With the unique creation of this SPV, European companies can conduct legitimate business with Iran. The SPV has the support of the remaining parties to the Iran Deal: Russia, France, Germany, China, the UK and the EU. The European Union will be in the spotlight as to whether they can stand firm in the face of pressure from the US. It will be a telling moment for the EU leadership, which will have lasting repercussions either way.
The Role of China
Arguably the most influential party to the agreement is China, as Iran’s largest trading partner and the biggest export market for Iranian crude. The European Union has in recent years been looking East, cozying up to Beijing as there is a stronger realization that trade with China is paramount to Europe’s future prosperity. At this stage, the Chinese have indicated they are not going to be cutting crude purchases from Iran. The China-Iran relationship is transactional in nature and Beijing sees Iran as a “valuable non-US-aligned partner in a geostrategic region,” according to RAND’s Scott Harold. Harold also asserts that: both countries share “a skepticism of the US-led international order.” China has repeatedly thwarted international (EU and US) pressure to comply with international sanctions regimes imposed on Iran. In 2012 when the Obama Administration again pressured China to cut imports of Iranian oil Beijing voiced its opposition, though ultimately agreed to lower purchases by 20 percent.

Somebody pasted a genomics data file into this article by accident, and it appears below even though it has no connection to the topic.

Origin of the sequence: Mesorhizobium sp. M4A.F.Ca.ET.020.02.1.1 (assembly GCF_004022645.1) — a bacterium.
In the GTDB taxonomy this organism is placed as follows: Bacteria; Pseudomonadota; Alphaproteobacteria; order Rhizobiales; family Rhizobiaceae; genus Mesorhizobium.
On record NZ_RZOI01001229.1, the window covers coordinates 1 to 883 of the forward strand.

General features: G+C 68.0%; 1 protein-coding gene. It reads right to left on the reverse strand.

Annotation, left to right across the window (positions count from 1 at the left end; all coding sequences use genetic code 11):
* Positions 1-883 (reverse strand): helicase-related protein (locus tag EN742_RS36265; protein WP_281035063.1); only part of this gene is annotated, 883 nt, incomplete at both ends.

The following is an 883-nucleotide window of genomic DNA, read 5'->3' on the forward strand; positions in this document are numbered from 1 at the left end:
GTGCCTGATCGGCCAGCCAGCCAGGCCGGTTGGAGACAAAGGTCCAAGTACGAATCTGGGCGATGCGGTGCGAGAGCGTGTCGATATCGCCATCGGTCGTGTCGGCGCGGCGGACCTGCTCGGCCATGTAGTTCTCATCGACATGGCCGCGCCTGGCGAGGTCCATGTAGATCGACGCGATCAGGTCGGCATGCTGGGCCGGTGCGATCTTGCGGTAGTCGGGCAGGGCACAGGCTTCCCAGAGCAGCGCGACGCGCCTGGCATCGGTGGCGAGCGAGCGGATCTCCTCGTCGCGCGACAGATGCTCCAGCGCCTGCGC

The Chinese leadership has been taking concrete steps toward internationalizing the yuan, which importantly means paying for crude oil purchases in their own currency. As the world’s largest importer of crude, this is significant. In March this year, the Chinese launched crude oil futures on the Shanghai stock exchange, denominated in yuan. As of July, the yuan-based crude futures contracts already had won a sizeable 14.4 percent market share. China has already tested yuan-based payments for crude with both Russia and Iran via the Bank of Kunlun, a subsidiary of China National Petroleum Corporation.
Alternate payment channels are now widely being tabled. In addition to the EU proposal for the creation of an SPV, Russia, Turkey, and Iran have been in discussions – as recently as September – about ditching the US dollar in transactions between the three nations. Over the past five years, Iran’s trade with Russia has averaged USD 1.8 billion per annum, and with Turkey USD 6.6 billion. Second, there is the option of utilizing a bank with no exposure to US dollars. There is precedent for this in Russia. Rossiya and SMP, both Russian banks with close ties to Putin, have been under US sanctions since 2014. In that time, both banks have seen increases in their assets, primarily based on financing construction projects and establishing retail banking operations in Crimea.
What Does This Mean for European Businesses?